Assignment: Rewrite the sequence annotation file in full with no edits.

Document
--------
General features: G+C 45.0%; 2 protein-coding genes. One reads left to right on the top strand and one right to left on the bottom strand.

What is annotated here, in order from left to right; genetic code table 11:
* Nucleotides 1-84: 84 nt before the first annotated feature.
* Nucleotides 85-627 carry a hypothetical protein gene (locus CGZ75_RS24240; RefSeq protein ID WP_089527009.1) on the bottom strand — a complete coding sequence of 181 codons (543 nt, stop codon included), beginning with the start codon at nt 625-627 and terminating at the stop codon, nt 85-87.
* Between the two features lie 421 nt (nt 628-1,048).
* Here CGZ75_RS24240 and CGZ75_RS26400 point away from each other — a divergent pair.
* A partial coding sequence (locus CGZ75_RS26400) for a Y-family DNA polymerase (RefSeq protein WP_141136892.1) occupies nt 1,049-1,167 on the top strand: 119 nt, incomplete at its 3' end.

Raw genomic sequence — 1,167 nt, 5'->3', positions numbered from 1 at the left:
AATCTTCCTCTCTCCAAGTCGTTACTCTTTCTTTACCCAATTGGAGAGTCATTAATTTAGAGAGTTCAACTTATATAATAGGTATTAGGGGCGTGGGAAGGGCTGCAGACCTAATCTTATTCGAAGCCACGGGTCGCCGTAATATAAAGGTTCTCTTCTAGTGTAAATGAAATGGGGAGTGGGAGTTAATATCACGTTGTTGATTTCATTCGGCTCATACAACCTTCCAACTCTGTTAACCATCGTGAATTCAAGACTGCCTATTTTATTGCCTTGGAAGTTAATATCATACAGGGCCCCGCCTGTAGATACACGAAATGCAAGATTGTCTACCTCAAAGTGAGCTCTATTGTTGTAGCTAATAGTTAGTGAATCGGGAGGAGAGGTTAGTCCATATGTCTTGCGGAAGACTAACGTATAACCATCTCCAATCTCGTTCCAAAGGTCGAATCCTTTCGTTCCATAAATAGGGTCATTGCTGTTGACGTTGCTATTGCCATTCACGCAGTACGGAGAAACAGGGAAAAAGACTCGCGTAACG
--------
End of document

General features: G+C 45.0%; 2 protein-coding genes. One reads left to right on the top strand and one right to left on the bottom strand.

What is annotated here, in order from left to right; genetic code table 11:
* Nucleotides 1-84: 84 nt before the first annotated feature.
* Nucleotides 85-627 carry a hypothetical protein gene (locus CGZ75_RS24240; RefSeq protein ID WP_089527009.1) on the bottom strand — a complete coding sequence of 181 codons (543 nt, stop codon included), beginning with the start codon at nt 625-627 and terminating at the stop codon, nt 85-87.
* Between the two features lie 421 nt (nt 628-1,048).
* Here CGZ75_RS24240 and CGZ75_RS26400 point away from each other — a divergent pair.
* A partial coding sequence (locus CGZ75_RS26400) for a Y-family DNA polymerase (RefSeq protein WP_141136892.1) occupies nt 1,049-1,167 on the top strand: 119 nt, incomplete at its 3' end.

Raw genomic sequence — 1,167 nt, 5'->3', positions numbered from 1 at the left:
AATCTTCCTCTCTCCAAGTCGTTACTCTTTCTTTACCCAATTGGAGAGTCATTAATTTAGAGAGTTCAACTTATATAATAGGTATTAGGGGCGTGGGAAGGGCTGCAGACCTAATCTTATTCGAAGCCACGGGTCGCCGTAATATAAAGGTTCTCTTCTAGTGTAAATGAAATGGGGAGTGGGAGTTAATATCACGTTGTTGATTTCATTCGGCTCATACAACCTTCCAACTCTGTTAACCATCGTGAATTCAAGACTGCCTATTTTATTGCCTTGGAAGTTAATATCATACAGGGCCCCGCCTGTAGATACACGAAATGCAAGATTGTCTACCTCAAAGTGAGCTCTATTGTTGTAGCTAATAGTTAGTGAATCGGGAGGAGAGGTTAGTCCATATGTCTTGCGGAAGACTAACGTATAACCATCTCCAATCTCGTTCCAAAGGTCGAATCCTTTCGTTCCATAAATAGGGTCATTGCTGTTGACGTTGCTATTGCCATTCACGCAGTACGGAGAAACAGGGAAAAAGACTCGCGTAACG